Landscaping News


2015-05-26
Winter Tasks To Get You Ready For Spring


The urge to garden in early spring is primal. Re-connecting with the earth is affirming, renewing, promising. Waking up the garden to a new growing season is about more than soil and seedlings... Check out these Tasks to help you have a more pleasant Summer Garden.

CLEAR OUT YOUR GUTTERS & DRAINS

Leaves and debris gather in drainage areas over the winter. Now is the time to ensure that the spring rains will have adequate drainage. Spring seedlings do best in soil which drains well. Because vegetative growth is at a low point in early spring, this is the easiest time of year for clearing drainage ditches. And be sure to put the cleared material, usually dead leaves and small branches, into the compost. Spring compost piles are commonly short on carbon-rich materials, and every addition helps.

REPAIR PLANTER BOX'S, FENCING & TRELLISES

Dry & Hard winter soil puts strain on raised beds.. Check Your Foundation & Brick Work for Cracks, Any bowed or leaning sides should be fixed now. 
Trellises and fencing are also easiest to repair after the first spring rains as the soil with be soft to dig holes etc.

REMOVE WEEDS & MULCH BEDS

Any weeds which appear in your garden beds will be easiest to pull now, as the roots are shallow. Covering bare spots with mulch or ground cover will minimize the emergence of new weeds. Adding mulch to a depth of 5 to 10cm is usually sufficient. Black plastic sheeting can also be used to cover the beds before planting as a way to suppress emerging weeds, And if you flip the sheeting over once a week you may likely find slugs which have been hiding in the bed. This is a simple way to reduce the slug population in garden beds.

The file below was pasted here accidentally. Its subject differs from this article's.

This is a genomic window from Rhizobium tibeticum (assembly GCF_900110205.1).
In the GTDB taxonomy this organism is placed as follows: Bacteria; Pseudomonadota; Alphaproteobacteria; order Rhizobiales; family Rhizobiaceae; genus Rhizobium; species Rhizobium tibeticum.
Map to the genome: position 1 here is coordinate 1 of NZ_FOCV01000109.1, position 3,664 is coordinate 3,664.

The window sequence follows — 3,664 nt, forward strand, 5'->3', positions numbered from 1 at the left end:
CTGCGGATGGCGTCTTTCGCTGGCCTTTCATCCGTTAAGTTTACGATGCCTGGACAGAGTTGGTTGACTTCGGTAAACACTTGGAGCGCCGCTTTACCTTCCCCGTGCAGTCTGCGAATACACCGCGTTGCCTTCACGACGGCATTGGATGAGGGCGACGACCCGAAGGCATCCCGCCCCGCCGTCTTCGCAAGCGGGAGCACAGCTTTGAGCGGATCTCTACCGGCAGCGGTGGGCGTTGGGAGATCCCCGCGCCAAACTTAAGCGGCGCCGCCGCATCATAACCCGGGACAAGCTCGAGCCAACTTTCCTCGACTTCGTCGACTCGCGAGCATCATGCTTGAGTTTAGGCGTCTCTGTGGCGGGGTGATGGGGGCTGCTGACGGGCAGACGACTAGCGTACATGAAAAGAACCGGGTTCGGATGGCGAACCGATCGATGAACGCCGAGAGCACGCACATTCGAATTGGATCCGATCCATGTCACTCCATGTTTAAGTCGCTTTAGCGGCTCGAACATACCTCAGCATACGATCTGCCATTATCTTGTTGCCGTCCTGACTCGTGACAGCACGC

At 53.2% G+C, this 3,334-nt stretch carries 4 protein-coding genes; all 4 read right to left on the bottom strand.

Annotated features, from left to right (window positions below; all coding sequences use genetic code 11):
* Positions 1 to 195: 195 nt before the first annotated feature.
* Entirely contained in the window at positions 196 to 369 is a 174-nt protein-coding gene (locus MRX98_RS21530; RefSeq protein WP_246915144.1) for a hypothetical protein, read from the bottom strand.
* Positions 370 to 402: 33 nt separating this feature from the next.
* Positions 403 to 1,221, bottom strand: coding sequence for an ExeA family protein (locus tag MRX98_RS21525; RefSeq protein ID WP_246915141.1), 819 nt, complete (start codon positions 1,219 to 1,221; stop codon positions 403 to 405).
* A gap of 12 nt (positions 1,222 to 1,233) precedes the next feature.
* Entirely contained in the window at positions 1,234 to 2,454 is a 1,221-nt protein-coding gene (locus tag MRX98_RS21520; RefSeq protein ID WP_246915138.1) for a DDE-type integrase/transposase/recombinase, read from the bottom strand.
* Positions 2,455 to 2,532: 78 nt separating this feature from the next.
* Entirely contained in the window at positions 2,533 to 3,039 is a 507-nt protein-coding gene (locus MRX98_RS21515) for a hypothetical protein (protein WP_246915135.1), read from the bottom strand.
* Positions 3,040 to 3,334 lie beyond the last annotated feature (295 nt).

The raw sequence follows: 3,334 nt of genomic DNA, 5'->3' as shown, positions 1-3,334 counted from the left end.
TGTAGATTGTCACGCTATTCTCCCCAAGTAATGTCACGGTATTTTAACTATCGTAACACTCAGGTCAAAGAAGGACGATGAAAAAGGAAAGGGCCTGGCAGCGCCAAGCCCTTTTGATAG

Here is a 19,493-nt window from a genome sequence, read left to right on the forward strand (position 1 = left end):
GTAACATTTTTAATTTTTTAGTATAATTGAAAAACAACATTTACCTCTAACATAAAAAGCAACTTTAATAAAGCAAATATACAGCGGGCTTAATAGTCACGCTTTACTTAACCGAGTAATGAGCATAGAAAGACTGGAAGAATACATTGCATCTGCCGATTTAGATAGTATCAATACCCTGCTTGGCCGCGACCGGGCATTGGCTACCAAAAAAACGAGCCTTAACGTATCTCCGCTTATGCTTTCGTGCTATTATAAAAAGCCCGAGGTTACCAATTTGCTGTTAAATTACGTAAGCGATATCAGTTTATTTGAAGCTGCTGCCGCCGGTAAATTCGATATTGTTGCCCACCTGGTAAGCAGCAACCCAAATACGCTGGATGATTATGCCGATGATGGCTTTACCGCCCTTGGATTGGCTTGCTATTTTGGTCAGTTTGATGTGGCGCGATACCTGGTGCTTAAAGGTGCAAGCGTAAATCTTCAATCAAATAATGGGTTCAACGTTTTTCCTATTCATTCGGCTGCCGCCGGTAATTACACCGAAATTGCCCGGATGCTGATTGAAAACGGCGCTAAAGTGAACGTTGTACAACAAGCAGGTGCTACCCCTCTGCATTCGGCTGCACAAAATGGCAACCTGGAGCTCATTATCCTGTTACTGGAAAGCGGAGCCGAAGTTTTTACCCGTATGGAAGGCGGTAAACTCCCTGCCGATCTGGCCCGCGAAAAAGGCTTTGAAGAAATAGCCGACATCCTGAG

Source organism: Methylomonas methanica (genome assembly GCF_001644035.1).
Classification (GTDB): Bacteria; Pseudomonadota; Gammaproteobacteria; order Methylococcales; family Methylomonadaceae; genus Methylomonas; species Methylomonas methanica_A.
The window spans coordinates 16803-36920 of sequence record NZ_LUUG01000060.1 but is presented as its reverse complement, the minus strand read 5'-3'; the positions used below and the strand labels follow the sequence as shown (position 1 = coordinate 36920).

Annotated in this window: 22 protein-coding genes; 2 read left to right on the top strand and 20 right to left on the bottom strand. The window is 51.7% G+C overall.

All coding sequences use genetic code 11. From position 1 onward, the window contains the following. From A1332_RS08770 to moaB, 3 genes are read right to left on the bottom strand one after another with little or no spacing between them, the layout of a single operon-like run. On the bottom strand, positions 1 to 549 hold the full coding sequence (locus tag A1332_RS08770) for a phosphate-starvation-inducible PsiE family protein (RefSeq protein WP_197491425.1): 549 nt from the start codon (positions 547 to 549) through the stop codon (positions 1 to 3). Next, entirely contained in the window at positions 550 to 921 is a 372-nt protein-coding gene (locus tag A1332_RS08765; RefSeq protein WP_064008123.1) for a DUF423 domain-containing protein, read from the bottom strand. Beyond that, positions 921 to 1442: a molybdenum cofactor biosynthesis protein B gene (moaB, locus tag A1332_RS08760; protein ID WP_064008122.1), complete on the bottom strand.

When adding mulch to garden beds or around the base of fruit trees, keep the mulch a few inches away from tree trunks and the crowns and stems of plants. This will help reduce rot on the stems of young plants and will protect the bark of young fruit trees.

TREE FELLING AND PRUNING

Prune unwanted branches of trees and shrubs. Cut back any remaining dead perennial foliage from last season. Prune roses just before they start to bud out.

TRANSPLANT ANY EXISTING SHRUBS YOU WANT TO MOVE BEFORE THEY BEGIN TO LEAF OUT

Soil conditions in early spring are favorable to transplant because the soil is more consistently moist, which helps new rooting to expand from the transplant zone and reach out for more nutrients. To transplant, use a spade to find the edges of the main root mass, then dig down and under to loosen the root ball. Dig the new hole several inches wider all around, add compost or organic fertilizer. Once the transplant is set in place, filling in around the sides with lightly compacted soil will promote lateral root growth.

 

 

 


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